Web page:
Post-Surgery Weight Regain: Roux-en-Y Gastric BypassFriday, September 20, 2013
To conclude this series of posts on our systematic review of weight regain following bariatric surgery, published in Obesity Surgery, we know turn to the ‘technical’ reasons for weight regain following Roux-en-Y gastric bypass (RYGB).
As with gastric banding and sleeve gastrectomy, enlargement of the gastric pouch can lead to weight regain.
In addition, the connection between the stomach and small intestine (gastrojejunostomy or stoma) can dilate allowing easier passage of food into the small intestine. According to the reports in the literature, stomal dilation is one of the
most frequently identified “technical” abnormalities in patients experiencing weight regain and has been shown to be independently associated with weight recidivism and to occur as early as 6 months following surgery.
Other studies have found a dilated gastric in almost one-third of RYGB patients experiencing weight regain.
Management option include the use of sclerotic agents, endoscopic suturing, as well as placement of a ring, band or mesh around the gastric pouch and/or anastomosis.
Another, albeit less frequent complication is the development of a gastro-gastric fistula between the gastric pouch and the excluded stomach. Although rare, such a fistula can can reduce the efficacy of the operation by allowing the passage of food directly into the bypassed intestine. The incidence of fistula has been reported to be preventable through proper surgical technique including the placement of an interposing loop of jejunum between the gastric pouch and remnant stomach.
In some cases, an unrecognised leak or abscess may also promote the formation of a GG fistula.
Thus, in summary, although most instances of weight regain are likely due to dietary, metabolic, or mental health factors, anatomical or “technical” complications (typical for each procedure) must be considered and explored in patients experiencing post-surgical weight regain (or failure to adequately lose weight post-surgery).
As with the initial assessment, diagnostic and management of post-surgical weight regain is best performed by a multi-disciplinary team that has expertise in the bariatric management.
Let me end this discussion by reminding readers that none of these issues speak against undergoing bariatric surgery when indicated. Fortunately, the outcomes in the vast majority of patients are substantially better than the alternative.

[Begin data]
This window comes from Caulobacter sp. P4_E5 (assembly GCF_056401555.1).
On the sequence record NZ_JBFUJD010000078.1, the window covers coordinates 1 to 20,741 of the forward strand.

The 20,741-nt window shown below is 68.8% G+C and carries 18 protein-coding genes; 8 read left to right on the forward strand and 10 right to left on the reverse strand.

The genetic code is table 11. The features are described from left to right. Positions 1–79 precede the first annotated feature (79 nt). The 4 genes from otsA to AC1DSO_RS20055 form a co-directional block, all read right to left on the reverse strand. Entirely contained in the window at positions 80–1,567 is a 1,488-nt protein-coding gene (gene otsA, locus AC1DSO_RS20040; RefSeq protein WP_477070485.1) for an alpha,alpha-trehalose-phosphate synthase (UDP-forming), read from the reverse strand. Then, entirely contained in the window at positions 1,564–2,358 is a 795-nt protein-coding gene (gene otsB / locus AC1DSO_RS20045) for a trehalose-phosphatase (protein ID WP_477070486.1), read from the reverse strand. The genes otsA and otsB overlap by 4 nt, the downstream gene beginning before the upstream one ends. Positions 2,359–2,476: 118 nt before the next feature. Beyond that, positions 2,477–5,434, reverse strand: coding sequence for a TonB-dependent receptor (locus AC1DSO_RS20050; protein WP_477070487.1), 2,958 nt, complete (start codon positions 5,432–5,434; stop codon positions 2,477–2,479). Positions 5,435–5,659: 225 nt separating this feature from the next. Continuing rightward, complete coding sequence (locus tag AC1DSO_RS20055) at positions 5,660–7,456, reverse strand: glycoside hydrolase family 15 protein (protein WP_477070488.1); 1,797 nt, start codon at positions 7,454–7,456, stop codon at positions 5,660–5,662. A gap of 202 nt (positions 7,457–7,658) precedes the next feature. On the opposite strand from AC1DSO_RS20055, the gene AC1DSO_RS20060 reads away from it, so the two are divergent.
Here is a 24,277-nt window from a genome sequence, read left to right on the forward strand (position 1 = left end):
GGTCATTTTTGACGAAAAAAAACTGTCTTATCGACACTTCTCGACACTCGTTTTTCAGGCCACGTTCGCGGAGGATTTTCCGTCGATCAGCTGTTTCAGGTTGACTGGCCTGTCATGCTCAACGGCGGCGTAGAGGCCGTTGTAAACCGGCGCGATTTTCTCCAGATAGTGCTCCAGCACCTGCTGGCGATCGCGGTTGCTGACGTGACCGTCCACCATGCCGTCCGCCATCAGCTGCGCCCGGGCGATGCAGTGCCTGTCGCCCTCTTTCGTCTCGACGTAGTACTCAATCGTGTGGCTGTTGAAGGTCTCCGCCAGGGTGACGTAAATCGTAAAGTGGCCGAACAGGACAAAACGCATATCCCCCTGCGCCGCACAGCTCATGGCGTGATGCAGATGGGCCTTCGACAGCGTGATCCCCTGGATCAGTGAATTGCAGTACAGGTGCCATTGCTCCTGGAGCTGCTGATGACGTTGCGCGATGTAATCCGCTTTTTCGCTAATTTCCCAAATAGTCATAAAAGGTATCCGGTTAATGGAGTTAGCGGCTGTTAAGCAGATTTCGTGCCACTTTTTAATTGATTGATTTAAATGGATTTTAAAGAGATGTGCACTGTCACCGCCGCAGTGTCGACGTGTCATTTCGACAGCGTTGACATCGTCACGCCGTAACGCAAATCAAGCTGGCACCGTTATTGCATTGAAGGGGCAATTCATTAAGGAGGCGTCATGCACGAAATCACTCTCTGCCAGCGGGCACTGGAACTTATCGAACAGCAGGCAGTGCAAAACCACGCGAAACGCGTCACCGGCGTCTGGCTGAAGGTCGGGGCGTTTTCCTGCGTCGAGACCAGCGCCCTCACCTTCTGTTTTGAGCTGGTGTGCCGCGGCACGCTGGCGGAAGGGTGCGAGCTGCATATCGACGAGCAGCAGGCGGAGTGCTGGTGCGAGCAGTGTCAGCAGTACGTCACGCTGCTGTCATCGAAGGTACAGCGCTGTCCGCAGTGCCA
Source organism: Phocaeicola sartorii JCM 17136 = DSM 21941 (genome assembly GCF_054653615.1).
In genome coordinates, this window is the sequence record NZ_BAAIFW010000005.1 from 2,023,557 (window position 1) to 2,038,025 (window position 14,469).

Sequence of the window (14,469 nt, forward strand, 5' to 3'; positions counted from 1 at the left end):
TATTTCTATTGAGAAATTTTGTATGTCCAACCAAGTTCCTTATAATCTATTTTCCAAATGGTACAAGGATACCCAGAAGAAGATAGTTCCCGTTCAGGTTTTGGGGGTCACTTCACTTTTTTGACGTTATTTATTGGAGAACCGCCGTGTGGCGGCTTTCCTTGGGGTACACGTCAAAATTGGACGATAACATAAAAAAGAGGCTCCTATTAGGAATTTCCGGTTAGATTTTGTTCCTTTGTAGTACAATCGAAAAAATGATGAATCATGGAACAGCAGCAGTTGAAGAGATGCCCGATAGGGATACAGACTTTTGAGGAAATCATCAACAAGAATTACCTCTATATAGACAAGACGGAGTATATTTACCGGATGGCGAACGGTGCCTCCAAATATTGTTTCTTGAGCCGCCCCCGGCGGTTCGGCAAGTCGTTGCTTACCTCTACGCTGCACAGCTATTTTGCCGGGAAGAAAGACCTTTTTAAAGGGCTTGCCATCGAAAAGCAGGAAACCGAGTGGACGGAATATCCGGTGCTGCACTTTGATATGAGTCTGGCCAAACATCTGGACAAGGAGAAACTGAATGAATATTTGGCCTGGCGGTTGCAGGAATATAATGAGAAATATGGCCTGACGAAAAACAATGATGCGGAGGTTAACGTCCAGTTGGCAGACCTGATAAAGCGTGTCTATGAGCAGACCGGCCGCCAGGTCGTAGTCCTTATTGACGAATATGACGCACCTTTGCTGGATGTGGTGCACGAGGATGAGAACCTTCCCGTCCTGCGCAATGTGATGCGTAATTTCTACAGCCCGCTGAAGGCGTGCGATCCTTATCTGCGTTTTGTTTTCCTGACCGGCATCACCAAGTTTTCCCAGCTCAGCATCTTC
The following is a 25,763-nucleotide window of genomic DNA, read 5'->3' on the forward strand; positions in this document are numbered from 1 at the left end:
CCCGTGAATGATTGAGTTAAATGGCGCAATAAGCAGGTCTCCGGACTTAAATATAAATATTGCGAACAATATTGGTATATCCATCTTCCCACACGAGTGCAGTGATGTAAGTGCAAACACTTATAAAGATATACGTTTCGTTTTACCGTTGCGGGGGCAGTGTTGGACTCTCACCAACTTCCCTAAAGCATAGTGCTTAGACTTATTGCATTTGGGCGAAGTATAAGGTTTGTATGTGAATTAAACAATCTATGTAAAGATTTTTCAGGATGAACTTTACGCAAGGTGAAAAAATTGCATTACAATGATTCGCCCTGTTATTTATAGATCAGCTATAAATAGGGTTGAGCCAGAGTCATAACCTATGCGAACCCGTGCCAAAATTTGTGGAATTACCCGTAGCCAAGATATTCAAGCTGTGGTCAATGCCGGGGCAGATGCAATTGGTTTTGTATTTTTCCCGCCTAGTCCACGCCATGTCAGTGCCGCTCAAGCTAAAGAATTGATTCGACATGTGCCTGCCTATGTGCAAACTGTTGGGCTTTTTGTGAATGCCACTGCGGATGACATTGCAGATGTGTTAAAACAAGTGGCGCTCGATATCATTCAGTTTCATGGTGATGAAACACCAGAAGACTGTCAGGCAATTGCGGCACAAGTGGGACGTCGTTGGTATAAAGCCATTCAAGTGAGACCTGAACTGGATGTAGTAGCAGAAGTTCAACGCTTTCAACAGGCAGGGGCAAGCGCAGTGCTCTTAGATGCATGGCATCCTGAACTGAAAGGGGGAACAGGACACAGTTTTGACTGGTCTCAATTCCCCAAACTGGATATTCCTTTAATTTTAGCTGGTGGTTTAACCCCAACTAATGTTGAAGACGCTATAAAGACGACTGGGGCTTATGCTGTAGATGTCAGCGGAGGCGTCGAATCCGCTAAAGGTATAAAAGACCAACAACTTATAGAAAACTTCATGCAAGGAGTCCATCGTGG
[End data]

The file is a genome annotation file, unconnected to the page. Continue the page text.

Karmali S, Brar B, Shi X, Sharma AM, de Gara C, & Birch DW (2013). Weight Recidivism Post-Bariatric Surgery: A Systematic Review. Obesity surgery PMID: 23996349
Saturday, September 21, 2013
Is the stretching of the pouch or stoma something that just happens in a percentage of patients or something that can happen as a result of patient action? There is a lot of confusion and misinformation about this amongst bariatric patients in online forums.
Monday, September 23, 2013
Having seen and done endoscopy or UGI series on hundreds of patients with weight re-gain post RYGB, I have to say that I don’t buy the pouch dilation or stomal dilation argument. I think this falls into the category of “blame the patient” that Dr. Sharma argues so forcefully against (“Ms Jones, YOU stretched out your pouch by eating too much”). I think large pouches are likely made too large initially (since I often see enough gastric rugae in a large pouch that I doubt the “stretching” hypothesis). And the studies of “pouch reduction”, either endoscopically or surgically, are highly variable in weight loss outcome, with generally unimpressive results.
Almost every patient with weight re-gain has these in common: returning to high-carb processed foods (high glycemic index), no fitness regime, and many of the other emotional and psychological contributors Dr. Sharma’s other posts have enumerated. I think some surgeons (I say this as a surgeon) try to find surgical solutions to non-surgical problems. Rather than blaming the patient for their “failure”, we should be trying to design systems that facilitate patient success (long-term follow-up, mentorship, support networks, text message reminders, frequent program contact, etc.).